A lucent glass tunnel leads visitors into Hakone Glass no Mori, a unique museum in Sengokuhara. Also known as the Hakone Venetian Glass Museum or the Hakone Glass Forest, this museum brings a slice of Italy to the Hakone mountains, showcasing spectacular Murano glasswork. The Italian-style buildings that make up the museum are framed by mountains and hugged by landscape gardens, which feature a winding canal, outdoor glass sculptures and trees dripping in delicate raindrops made from glass.
The Okada Museum is a modern, glass-fronted building nestled in the hills of Kowakudani. Its permanent collection spans five floors, exhibiting Japanese painting from the Edo era to today, as well as Asian ceramics and lacquerware, Chinese metalwork and Buddhist art. A natural hot spring foot bath faces one of the museum’s largest murals, while tranquil gardens of carp ponds, waterfalls and colourful blooms can be accessed at the back of the museum. An on-site restaurant, housed in a renovated Japanese house, offers bento boxes and udon noodles.
Beautifully exhibiting the marriage between nature and art is the Hakone Open-Air Museum, which opened in 1969 to become Japan’s first outdoor sculpture park. Sculptures by Henry Moore, Barbara Hepworth, Kyoko Asakura and many more notable artists furnish the museum’s spacious grounds, which sit against a backdrop of the verdant hills and forests of Hakone. The al-fresco artworks are joined by an entire pavilion dedicated to Spanish painter Pablo Picasso, plus a hot spring foot bath and an all-you-can-eat café with sweeping views over the sculpture park and mountains.
Sharing space with the Hakone Museum of Art on the hills of Gora, this quaint museum is owned by Hakone-born photographer Katsura Endo. A collection of Endo’s photos of Mt Fuji and Hakone throughout the seasons are on permanent display alongside rotating exhibitions from both Japanese and international photographers. A small café is attached to the museum, where the photographer and his wife Eiko are known to join guests for a chat and a cup of tea.
Surrounded by beautiful Japanese gardens is the Hakone Museum of Art, a small space exhibiting a fascinating collection of Japanese ceramics from the prehistoric period to the Edo era. The Sekirakuen landscape garden is particularly spectacular in autumn, when red and orange momiji leaves are at their most vivid, while the rain of the summer season turns the museum’s moss garden bright green.
This elegant museum in the leafy surrounds of Sengokuhara houses over 1,500 pieces from French designer René Lalique. A must for Art Nouveau enthusiasts, the collection includes intricately designed glassware, perfume bottles and jewellery. Alongside the permanent exhibition, guests can enjoy French food at the on-site restaurant, stroll through a manicured Japanese garden and even take afternoon tea on an Orient Express wagon, which features interior glass panels designed by Lalique.
On the south shore of Lake Ashi, the Narukawa Museum of Art houses over 4,000 works of nihonga style art, which translates literally to ‘Japanese-style painting’. Complementing the museum’s collection of Japanese fans, gemstones and watercolour paintings is a breathtaking panorama over Lake Ashi from a 50-metre-(164-foot-)wide window, encompassing the lake’s famous floating gate and the snowy peak of Mt Fuji.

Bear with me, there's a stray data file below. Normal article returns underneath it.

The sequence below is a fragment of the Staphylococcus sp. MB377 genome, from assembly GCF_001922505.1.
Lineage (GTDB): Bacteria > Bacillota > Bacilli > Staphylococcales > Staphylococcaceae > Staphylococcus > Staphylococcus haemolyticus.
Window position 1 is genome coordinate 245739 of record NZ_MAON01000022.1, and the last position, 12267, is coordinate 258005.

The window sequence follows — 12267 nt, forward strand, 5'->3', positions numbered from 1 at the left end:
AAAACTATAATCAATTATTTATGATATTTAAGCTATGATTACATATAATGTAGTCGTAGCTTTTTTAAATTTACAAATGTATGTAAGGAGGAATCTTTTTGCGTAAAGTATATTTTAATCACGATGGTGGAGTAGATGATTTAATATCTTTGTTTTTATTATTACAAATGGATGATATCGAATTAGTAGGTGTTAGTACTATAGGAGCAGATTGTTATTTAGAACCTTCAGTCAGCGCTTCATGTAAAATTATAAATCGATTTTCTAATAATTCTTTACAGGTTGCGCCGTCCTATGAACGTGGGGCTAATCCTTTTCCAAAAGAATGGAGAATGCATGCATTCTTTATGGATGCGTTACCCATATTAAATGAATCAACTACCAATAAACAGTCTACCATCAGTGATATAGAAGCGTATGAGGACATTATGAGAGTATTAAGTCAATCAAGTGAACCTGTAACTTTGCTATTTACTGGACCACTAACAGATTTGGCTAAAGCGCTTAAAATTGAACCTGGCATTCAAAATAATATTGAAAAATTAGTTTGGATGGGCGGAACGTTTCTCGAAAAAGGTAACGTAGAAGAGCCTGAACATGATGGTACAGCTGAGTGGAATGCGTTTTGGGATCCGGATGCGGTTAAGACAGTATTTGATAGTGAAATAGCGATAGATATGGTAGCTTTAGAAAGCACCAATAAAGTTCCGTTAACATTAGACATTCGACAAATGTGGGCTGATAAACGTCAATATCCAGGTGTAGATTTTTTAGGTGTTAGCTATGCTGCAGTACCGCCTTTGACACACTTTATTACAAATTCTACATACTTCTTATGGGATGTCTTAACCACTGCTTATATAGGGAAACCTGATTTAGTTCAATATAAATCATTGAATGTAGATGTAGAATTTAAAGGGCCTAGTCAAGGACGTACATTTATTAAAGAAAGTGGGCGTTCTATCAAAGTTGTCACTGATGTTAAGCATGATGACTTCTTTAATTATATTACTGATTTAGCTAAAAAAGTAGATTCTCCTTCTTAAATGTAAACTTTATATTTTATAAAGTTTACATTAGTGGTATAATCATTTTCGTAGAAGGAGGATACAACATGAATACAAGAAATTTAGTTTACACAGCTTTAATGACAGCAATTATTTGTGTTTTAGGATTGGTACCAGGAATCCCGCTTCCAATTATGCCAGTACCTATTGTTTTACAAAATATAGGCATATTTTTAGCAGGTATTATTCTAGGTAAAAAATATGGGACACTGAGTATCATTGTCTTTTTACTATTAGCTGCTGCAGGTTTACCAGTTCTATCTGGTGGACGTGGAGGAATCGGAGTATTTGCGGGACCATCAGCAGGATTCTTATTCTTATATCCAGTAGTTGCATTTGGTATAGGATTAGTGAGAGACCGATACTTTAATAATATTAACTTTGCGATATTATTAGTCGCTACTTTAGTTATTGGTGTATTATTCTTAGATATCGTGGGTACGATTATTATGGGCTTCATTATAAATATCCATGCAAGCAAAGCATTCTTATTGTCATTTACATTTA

Step into old-world Japan at Hakone Mononofu-no-Sato Art Museum, a small museum in Sengokuhara displaying a collection of artefacts from the Edo and Muromachi periods. The main draw here is the impressive collection of samurai armour, which guests are permitted to try on. There are also weapons, ukiyo-e woodblock prints, Noh masks, lacquerware and tea ceremony utensils.
Nestled in the forest of Sengokuhara, this vast, glassy structure houses an extensive private art collection from the former owner of Pola Cosmetics. Underground galleries and rotating exhibits include works by the greats of French Impressionism, such as Renoir, Cézanne and Monet, as well as Surrealist painting, Japanese Western-style painting and more. In 2013, the museum opened a nature trail through the surrounding beech forest, enabling visitors to enjoy the region’s lush scenery and wildlife as well as a collection of outdoor sculptures planted along the trail.
At this small museum in Hakone-Yumoto, the gateway to the wider Hakone region, visitors are invited to learn about the traditional craft of yosegi-zaiku, a form of traditional Japanese marquetry. The upstairs museum displays intricately crafted items dating as far back as the Edo period, including boxes, dressers and cabinets. On the ground floor, a small gift shop sells wooden mosaics, while daily workshops offer guests the opportunity to create their own souvenirs.
A novel addition to Hakone’s increasingly eclectic museum landscape, Dollhouse Museum Hakone is a miniature enthusiast’s delight. Throughout the bright space are various displays of antique and modern dollhouses, as well as an extensive collection of miniature items, dolls and furniture. The museum, a renovated greenhouse, can be found in Hakone’s remote Ashinoyu district.